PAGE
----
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Thread: Can Ireland be used as a name?
July 18th, 2013 08:58 PM #6-Athena
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July 18th, 2013 09:03 PM #8Member
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July 18th, 2013 09:10 PM #10Senior Member
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- May 2013
Georgia is used as a feminization George, not as a place-name name usually, so that's different. I'm not a big fan of place-name names. If it's a really special location to you and you can't bring yourself to use an actual name from that place for some reason (although I can't fathom why not), then use it as a middle name. Having a name with the word "land" at the end of it is even weirder than a girl having a name with "son" at the end, IMHO.
July 18th, 2013 09:24 PM #12Senior Member
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My cousin's daughter has the middle name Ireland. She has no connection to the country, she said she "just liked the sound of it as a middle name". I thought that this was a little strange, though I had to agree, it DOES flow nicely with her daughter's first and last names.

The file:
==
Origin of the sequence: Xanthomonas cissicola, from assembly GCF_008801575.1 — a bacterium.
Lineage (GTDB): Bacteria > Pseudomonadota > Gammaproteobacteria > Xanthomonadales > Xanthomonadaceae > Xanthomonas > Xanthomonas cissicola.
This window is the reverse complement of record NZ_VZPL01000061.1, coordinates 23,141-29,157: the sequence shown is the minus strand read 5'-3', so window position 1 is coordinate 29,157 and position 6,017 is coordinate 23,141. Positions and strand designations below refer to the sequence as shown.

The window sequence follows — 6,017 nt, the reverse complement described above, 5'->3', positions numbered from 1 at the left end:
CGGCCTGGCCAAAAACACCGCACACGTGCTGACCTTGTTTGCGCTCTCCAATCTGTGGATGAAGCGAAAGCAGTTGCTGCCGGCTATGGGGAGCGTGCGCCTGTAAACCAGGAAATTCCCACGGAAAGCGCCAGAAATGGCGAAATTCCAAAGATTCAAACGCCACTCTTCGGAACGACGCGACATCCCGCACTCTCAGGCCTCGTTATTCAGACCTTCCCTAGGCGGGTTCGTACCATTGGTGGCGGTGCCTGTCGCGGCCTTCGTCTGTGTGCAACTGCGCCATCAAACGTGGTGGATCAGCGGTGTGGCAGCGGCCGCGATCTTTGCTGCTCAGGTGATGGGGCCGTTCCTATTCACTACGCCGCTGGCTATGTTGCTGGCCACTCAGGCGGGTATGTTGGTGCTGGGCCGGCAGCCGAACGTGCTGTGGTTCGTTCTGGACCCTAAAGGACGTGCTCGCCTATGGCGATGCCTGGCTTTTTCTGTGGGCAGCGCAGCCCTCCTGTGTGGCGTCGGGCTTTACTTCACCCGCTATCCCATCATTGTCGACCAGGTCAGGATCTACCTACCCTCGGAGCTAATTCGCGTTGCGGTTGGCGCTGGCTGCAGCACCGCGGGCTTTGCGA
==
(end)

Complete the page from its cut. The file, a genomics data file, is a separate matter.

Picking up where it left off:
To each their own - it's not my style, but hey, it's no stranger than using any other place name, really.Engaged, and dreaming...
Vera, June, Nora, Cordelia, Flora, Greta, Eleanor, Matilda, Meredith, Elisabeth, Louisa, Maisie, Ada, Agatha, Stella, Maggie, Calla, Catherine...
Edwin, Frederick, Calvin, Glen, Simon, Callum, Rowan, Arthur, Adrian, Walter, Winston, Declan, Keith, Robert...
July 18th, 2013 09:31 PM #14
I remember hearing Ireland for the first time as a name while working at a clothing store. She was a little blonde girl and all I could think was "are you serious?" I live in America. If you live in Ireland, then it's a definite no. It would just to be so confusing and I think many would assume you are "American" because I'm sure very few, if any, Irish name their children Ireland.
Also, just because someone famous did it, doesn't mean it's a good idea... I mean there are kids named Moon Unit and Rocket Man.
(this is all just my opinion)
Last edited by catloverd; July 18th, 2013 at 09:33 PM.